6 Things To Look For In A Mentor.

Written by Tom ColemanBusiness

Most days I find myself sharing a coffee with my mentor.

I find myself usually making said coffee.

I find myself usually being the butt of the joke.

And despite my obvious level of gratitude, I do invariably find myself promising to out perform him so my rebuttals actually hold some weight.

But the point is throughout my life I have been exceptionally lucky and have found myself under the wing of some truly magnanimous and wise people. As a teenager I liked to run. I was pretty good at it, and managed to push myself onto the international sprinting circuit. That was pretty tough and life consuming. But I had an incredible coach and mentor. He recognised that developing my ability to cope with the intense stress of being in the blocks — my heart hammering against my ribcage, eyes widened as if awakened by some otherworldly truth — waiting for the gun to deafen all in the stadium, was more important than the finer details of technique.

I had all the talent necessary. I just couldn’t seem to pull it out of the bag when needed. I would choke.

So he taught me to win. He taught me how to develop such grotesque confidence that the very idea of coming second was merely a flippant jest.

And it worked.

I’ve had several other people come in and out of my life as necessary that have acted in the same fashion. They have helped propel me to smash the self assigned barriers I had put on my potential. They have opened my eyes to the bigger picture. They have helped me avoid the mistakes and setbacks they experienced their first time around the block.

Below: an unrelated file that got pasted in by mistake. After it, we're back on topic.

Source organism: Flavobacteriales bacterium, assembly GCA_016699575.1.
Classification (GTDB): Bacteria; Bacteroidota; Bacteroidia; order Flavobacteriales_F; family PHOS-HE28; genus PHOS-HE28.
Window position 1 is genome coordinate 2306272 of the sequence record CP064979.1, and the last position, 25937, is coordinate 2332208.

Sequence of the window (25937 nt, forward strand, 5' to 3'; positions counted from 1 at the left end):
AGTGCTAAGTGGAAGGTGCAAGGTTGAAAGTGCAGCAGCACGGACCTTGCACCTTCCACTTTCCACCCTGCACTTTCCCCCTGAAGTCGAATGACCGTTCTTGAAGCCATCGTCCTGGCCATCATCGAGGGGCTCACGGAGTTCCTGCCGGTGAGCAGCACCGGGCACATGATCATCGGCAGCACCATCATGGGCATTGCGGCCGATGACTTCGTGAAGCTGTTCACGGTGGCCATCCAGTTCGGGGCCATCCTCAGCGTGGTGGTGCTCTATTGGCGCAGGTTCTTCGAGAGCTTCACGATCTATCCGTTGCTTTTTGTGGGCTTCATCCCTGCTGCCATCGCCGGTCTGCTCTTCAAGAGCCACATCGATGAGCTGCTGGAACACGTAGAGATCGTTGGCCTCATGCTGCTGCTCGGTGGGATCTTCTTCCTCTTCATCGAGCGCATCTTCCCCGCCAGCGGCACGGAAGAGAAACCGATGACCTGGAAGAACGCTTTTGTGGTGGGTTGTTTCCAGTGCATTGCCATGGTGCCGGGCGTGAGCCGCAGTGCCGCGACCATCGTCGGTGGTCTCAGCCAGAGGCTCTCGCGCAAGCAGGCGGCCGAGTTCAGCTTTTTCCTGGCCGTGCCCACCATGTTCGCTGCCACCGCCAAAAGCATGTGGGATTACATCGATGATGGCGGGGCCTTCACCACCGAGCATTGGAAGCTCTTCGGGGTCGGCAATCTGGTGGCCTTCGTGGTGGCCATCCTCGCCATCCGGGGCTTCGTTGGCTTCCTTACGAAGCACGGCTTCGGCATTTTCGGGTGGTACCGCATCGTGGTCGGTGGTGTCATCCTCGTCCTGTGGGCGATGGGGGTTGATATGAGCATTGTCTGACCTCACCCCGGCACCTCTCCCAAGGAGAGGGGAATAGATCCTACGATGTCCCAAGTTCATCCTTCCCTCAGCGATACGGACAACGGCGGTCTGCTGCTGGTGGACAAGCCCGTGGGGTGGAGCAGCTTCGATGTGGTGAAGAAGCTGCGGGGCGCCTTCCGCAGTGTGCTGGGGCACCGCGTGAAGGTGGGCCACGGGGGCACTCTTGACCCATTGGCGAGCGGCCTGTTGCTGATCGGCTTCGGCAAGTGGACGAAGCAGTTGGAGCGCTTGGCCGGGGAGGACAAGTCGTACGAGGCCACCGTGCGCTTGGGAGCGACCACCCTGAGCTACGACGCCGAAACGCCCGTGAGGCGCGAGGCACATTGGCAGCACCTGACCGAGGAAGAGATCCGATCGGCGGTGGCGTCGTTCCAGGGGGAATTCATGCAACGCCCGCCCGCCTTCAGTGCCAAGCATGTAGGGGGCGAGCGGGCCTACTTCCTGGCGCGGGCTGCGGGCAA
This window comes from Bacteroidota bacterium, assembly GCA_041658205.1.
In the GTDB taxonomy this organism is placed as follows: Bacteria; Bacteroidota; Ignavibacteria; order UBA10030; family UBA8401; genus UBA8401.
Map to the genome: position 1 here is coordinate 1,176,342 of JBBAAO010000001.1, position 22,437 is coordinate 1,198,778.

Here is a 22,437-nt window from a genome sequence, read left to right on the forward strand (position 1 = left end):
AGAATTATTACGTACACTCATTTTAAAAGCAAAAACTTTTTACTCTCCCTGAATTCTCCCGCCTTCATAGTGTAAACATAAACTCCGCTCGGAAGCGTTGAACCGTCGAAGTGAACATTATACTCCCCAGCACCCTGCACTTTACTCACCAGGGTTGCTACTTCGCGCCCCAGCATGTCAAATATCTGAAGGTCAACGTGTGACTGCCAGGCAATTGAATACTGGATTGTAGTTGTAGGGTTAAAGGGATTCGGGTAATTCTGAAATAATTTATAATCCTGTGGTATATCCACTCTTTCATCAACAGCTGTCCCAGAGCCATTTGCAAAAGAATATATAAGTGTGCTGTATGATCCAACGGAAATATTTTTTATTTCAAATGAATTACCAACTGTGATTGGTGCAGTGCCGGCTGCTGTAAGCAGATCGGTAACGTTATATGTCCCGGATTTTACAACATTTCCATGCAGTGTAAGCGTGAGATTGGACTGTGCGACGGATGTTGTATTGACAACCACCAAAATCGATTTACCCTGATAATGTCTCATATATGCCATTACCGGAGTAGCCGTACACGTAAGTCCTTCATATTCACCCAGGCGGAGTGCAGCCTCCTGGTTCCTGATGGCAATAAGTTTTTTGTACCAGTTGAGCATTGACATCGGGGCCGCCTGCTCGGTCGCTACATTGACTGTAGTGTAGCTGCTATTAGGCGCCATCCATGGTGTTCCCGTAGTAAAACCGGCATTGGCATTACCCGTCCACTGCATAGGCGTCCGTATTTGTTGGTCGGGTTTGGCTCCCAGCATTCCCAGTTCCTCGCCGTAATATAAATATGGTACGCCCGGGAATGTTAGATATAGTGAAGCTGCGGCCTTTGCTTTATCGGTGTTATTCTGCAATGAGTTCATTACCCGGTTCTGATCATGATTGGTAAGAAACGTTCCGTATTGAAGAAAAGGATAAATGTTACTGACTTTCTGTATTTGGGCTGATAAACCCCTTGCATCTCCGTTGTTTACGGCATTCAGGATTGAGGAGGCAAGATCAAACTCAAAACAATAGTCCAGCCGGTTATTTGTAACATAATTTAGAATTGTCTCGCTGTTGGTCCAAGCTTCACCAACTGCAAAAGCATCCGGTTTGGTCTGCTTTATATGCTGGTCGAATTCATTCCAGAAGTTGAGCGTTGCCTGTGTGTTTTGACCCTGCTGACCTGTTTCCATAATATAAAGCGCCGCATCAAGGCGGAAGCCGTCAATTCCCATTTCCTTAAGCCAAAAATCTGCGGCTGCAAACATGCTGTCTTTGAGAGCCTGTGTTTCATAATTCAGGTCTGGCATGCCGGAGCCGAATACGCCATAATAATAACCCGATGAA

And now I’m back at the start line. New mentor. New challenge. Same old obstacles that need to be overcome.

So, what does a good mentor look like? For me, they need to be/have the following attributes:

1. Integrity

We don’t have time for remorseless hectoring or prolixity. But we also don’t need a ‘yes man’. If you’re looking for validation show your crappy ideas to your mum — she’ll love them. Your mentor, on the other hand, should be far less forgiving. They should give honest council when solicited. They should be of sound moral character and a guiding voice. They should be hard, but fair. They’re here to nurture, not dismantle. They are not here to sugar coat and smile when your life begins to reflect a Shakespearian tragedy. And their conduct and personal integrity is important. Why?